Battling Exam Stress: Managing your child in exam period

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Many high school students experience exam stress. In 2021, nearly 66% of Australian students reported stress leading up to exams.

The main issue amongst high school students is entry into their preferred university course.

Parents can assist with navigating the challenges of exam period and minimising stress for their children.

1. Creating an appropriate environment

Research from ReachOut shows 1 in 5 students did not have an appropriate study space during COVID-19.

Setting up a dedicated study space can provide your child with control if they regularly work from home.

ReachOut suggests allowing your child to make choices about the study area to ensure they are comfortable when studying there.

study. study space. quiet study space. student studying.

The dedicated space should be quiet, organised and away from distractions.

2. Assist with your child’s time management

Children often give up studying for their exams because they are overwhelmed or unsure where to begin. Parents can assist with this by:

  • Creating a list of tasks and content and help with prioritising.
  • Creating a study timetable to keep your child on track.
  • Create an assessment list with dates.

Parents can always reduce household chores to free student time and reduce stress.

3. Make sure they take breaks

Child Psychologist from Sydney Child Psychology Services, Nidhi Dev, believes taking effective breaks to relax students is the key for studying.

Studies suggest taking breaks approximately every 90 minutes to allow for better concentration.

Parents can help organise positive break activities. Activities to do during study breaks include:

  • Stretching, meditating or walking
  • Tidying up your space
  • Grabbing a healthy snack
  • Drink water

Activities for your child to avoid during study breaks include:

  • Watch a movie or TV show
  • Have a nap
  • Have unhealthy snacks

4. Nutrition and wellbeing

Consuming nutritional food is essential to support brain function.

The number of Australian students attributing their school stress to poor nutrition has increased by 21% in 2021.

The Australian Dietary Guidelines provides a guideline for daily servings and portion sizes for males and females of different ages.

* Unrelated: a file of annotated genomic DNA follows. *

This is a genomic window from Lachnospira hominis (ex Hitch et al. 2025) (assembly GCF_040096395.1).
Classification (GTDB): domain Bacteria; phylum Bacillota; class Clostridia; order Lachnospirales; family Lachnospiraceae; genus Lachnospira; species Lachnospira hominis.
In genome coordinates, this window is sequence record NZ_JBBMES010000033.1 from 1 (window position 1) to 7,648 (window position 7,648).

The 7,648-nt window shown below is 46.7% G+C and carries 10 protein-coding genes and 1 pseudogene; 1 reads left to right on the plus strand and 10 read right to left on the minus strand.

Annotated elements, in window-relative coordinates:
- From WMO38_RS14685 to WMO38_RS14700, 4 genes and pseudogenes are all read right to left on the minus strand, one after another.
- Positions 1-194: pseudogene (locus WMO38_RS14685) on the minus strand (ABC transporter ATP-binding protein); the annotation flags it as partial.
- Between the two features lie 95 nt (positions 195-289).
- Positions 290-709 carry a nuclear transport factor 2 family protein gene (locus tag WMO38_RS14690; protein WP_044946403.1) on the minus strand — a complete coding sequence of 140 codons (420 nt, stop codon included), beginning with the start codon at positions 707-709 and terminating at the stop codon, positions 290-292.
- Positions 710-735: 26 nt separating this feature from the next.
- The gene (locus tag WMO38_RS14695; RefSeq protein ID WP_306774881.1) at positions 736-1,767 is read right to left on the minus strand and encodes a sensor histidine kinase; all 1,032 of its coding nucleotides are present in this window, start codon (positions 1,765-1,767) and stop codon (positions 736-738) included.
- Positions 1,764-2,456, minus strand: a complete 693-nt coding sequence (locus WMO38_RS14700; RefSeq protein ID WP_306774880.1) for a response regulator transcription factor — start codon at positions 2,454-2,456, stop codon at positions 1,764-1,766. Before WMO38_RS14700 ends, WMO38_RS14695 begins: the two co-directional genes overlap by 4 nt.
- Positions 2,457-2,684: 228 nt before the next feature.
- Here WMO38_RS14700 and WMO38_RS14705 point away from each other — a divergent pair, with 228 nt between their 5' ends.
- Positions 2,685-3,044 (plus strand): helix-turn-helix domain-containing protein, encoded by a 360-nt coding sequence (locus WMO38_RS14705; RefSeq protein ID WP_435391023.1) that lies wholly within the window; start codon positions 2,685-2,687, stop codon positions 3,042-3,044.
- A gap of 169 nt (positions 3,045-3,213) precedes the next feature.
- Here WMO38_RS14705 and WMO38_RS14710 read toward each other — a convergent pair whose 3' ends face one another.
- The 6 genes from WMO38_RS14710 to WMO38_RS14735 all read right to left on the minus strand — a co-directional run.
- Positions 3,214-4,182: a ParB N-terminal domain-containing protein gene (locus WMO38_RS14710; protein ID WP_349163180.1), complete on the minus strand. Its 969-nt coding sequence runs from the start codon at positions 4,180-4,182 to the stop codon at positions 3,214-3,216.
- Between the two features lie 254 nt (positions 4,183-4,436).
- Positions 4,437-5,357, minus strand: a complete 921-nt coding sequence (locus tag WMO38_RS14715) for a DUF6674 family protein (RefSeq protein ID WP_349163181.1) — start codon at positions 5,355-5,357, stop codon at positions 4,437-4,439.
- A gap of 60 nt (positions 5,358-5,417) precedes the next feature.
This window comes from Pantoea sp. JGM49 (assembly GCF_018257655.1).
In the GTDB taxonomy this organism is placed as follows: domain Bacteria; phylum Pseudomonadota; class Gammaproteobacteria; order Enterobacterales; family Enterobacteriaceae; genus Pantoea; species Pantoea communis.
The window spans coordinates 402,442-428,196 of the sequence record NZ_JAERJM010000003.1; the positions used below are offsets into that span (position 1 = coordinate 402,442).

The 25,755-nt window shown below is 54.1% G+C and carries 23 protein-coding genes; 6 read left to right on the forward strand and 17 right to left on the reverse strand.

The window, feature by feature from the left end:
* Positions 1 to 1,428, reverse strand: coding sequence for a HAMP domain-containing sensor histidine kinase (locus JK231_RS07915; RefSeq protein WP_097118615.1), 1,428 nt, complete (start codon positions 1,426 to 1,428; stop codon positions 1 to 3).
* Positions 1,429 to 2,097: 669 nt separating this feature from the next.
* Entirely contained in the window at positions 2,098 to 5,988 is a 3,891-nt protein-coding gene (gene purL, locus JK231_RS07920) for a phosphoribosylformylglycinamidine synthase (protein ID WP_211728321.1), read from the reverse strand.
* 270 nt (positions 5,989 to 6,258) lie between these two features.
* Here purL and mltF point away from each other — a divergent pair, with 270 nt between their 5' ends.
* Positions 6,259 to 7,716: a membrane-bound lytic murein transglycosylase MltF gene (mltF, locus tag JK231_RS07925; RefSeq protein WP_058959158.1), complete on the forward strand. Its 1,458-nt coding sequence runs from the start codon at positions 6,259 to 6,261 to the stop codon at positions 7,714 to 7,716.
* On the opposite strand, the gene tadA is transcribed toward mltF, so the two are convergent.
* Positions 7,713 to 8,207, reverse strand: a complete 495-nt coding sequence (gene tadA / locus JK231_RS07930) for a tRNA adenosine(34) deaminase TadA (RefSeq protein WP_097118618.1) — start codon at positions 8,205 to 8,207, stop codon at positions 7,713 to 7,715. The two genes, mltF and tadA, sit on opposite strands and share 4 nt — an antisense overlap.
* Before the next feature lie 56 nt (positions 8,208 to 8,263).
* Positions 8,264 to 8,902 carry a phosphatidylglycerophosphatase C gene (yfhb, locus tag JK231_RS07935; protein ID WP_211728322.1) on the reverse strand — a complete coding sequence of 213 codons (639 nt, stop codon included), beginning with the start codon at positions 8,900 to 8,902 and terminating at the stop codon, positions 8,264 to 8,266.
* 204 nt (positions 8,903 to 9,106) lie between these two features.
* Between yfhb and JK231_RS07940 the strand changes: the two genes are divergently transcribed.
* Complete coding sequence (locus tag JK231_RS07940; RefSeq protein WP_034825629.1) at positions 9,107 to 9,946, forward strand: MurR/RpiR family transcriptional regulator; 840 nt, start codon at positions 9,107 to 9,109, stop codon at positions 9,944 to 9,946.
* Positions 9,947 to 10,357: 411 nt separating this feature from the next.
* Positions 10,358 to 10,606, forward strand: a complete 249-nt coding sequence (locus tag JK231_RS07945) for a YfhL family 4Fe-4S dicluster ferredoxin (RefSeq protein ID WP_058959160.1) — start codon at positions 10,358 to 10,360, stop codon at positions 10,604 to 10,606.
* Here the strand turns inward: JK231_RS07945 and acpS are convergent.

vegetables. veggies. healthy food. fruit and vegetable for kids.


Some high nutrition brain foods include leafy greens, chickpeas, fatty fish, nuts, avocados, berries or green tea.

5. Use your school’s resources

Utilise your child’s stress management resources available at school.

Exam stress is best managed when students are well-organised and are able to plan ahead. These dispositions have to be developed over time; providing time for students to learn how to plan and prioritise helps, along with good modelling to show what being organised actually looks like. Connecting with successful ex-students is a great way to pass on study tips and habits; two of the most useful tips are; 1. Know the difference between homework and ongoing study and, 2. Never sacrifice sleep for study.

Mr Greg Longney, Director of Teaching and Learning at Barker College

Exam Stress: Signs to look out for in your child

Nidhi believes parents often notice when it is too late.

“Their (child’s) initial symptoms of anxiety and stress are normalised. Stress should be addressed from the very beginning of high school years.”

She believes the key is better stress management, rather than delaying until their child has higher stress levels. Motivation and procrastination need to be worked on an ongoing basis.

Nidhi notes stress triggers to look out for may include:

  • Behavioural changes;
  • If your child is isolating themselves from friends or family; or
  • Not eating or sleeping as much.

She advises some tips for parents:

  • Avoid putting extra pressure on your child by comparing them to others;
  • Focus on effort rather than grades;
  • Discuss back-up options for your child. There may be different or longer pathways to their dream course. This can avoid putting pressure on achieve a very high ATAR or VCE.

Choosing a school for your child can be difficult, if you wish to receive further information please see Choosing a School NSW 37 or Choosing a School VIC 34.


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